I do feel that these expensive masks could well become the beauty equivalent of the unused juicer in your cupboard; you get best results from using them briefly every day, so unless you’re really going to commit, I wouldn’t bother. You could gift a voucher for a top-level facial instead: say a professional-level LED session with an expert such as Skin by Olga (at the lovely Cashel Palace Hotel spa).
If you do decide to commit – and the best LED masks are renowned for boosting skin glow, reducing inflammation and even clearing up breakouts – you’ll have to shell out for one that really works: for example MZ Skin LightMAX LED Mask, clinically proven to boost collagen production, and especially good for congested or acne-prone skin (€568, at www.mzskin.com), or the Dr Dennis Gross DRx SpectraLite FaceWare Pro Mask (€479, at www.cultbeauty.com). There’s also The Light Salon Boost LED Mask (€455, at Brown Thomas), which I haven’t tried but hear good things about.
5 Skin Scan. Get to know what your skin needs before you invest further. Book a consultation with the Lancôme Skin Screen, a skin analysis service inspired by dermatologist-approved devices and instruments used for clinical studies. Ideal for complimentary skincare advice. Available at Brown Thomas Grafton Street and Dundrum, Cork and Galway; www.brownthomas.com.
6 The skin smoother. The Dermaflash removes “peach fuzz” from your face. Clearly, a facial hair shaver does not make a glamorous present, so this is more one for your vouchers, perhaps. But some people swear by it; actress Maxine Peake recently chose something similar as her Desert Island Discs luxury item. And this method of lightly removing dead skin cells from the surface of the skin using a very fine blade might sound weird, but does give you the smoothest surface for your skincare and make-up. Always go gentle with it, and bear in mind that replacement blades can be pricey. From €150.82 at ie.feelunique.com.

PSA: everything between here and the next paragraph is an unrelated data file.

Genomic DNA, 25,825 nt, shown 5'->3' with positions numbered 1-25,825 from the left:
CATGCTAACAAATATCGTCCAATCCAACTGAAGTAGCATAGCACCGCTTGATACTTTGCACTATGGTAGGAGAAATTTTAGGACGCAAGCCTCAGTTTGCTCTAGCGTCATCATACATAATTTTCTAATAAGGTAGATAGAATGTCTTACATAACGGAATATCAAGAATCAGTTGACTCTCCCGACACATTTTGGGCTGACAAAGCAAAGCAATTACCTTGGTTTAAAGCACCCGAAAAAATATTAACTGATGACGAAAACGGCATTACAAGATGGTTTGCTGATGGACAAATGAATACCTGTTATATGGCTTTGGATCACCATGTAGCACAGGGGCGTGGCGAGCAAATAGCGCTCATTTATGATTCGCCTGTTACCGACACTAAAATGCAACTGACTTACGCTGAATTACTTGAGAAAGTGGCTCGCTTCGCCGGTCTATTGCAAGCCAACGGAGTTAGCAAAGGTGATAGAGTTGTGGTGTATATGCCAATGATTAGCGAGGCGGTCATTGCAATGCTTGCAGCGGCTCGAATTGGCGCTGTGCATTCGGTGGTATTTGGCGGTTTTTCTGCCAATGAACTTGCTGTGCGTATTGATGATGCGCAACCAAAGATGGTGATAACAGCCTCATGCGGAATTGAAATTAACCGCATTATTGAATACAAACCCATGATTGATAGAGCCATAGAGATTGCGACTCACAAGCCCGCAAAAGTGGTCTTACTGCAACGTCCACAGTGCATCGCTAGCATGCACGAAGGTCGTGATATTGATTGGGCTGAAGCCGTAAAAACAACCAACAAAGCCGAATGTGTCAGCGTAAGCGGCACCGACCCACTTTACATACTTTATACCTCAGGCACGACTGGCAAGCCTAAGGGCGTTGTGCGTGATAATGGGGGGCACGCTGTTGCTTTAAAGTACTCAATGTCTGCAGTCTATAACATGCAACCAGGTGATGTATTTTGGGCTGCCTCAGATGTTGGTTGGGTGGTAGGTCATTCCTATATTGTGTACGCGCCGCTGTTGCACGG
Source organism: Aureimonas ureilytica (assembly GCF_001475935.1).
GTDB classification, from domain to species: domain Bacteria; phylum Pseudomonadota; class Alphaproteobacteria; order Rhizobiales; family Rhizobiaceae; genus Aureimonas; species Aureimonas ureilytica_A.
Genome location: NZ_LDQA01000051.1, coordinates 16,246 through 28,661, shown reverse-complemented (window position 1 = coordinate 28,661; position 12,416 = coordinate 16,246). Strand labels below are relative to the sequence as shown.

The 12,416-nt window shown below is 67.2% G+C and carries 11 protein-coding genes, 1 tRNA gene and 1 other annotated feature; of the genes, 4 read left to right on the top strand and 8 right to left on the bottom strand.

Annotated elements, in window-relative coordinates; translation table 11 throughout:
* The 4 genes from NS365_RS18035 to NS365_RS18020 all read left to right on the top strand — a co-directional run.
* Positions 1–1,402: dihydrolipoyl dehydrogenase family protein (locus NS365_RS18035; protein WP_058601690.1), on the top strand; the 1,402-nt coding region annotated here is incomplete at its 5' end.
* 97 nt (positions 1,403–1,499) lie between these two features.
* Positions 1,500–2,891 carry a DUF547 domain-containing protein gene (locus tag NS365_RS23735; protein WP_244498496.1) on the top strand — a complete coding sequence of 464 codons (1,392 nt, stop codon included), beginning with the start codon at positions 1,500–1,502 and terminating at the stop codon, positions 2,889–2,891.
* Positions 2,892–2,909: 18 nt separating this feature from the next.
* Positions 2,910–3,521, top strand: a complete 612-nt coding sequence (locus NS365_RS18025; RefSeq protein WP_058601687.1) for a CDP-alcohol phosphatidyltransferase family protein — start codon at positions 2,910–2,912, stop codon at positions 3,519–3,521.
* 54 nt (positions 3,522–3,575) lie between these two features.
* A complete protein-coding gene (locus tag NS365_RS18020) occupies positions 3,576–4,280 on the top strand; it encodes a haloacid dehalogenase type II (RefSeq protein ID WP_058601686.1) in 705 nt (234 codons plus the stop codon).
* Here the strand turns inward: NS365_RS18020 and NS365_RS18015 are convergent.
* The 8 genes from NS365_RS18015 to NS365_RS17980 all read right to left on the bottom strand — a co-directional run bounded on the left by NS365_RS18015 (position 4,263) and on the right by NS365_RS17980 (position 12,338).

7 A toning device. Beauty supremo Lisa Eldridge told me that throughout lockdown she was using NuFACE, a mini handheld version (€230 at www.arnotts.ie). I haven’t tried it but her word is good enough for me.
8 A light-up mirror is a glamorous gift. Check out Glamdoll for a wide range of vanity mirrors – I noticed that the Brown Sugar dream make-up team brought one of these with them for the Gloss Gala last week. Prices from €160 (same as last year): we’d go for the Gigi Vanity Mirror (€180), with 12 LED bulbs. www.glamdoll.ie.
9 More H20. If fizziness makes you drink more water, that’s good for you and your skin – and a carbonator means that you avoid buying plastic bottles. The fancy Aarke carbonators were hugely popular last year, and the Swedish fizzy drink maker is good-looking but expensive (from €210 at www.faerly.ie and Brown Thomas). Having tried one out, I find it excellent, both user-friendly and good quality. If you’re old-school, Sodastreams start from around €164 – currently on offer at Harvey Norman for €115 if you’re quick – and do the same thing. A practical gift with longevity.
10 Microneedling Kit. A 12-week plan with highly concentrated peptides, the beauty lover in your life may be intrigued by Teresa Tarmey’s at home Microneedling Kit, €270 at SpaceNK and www.teresatarmey.com. “My 12 week microneedling kit gives you clinic-level results thanks to the highly potent peptide treatment alongside world-leading Dermaroller,” says super-facialist Tarmey, whose clients include Sienna Miller and Kate Moss.
Main featured image via Victoria Beckham.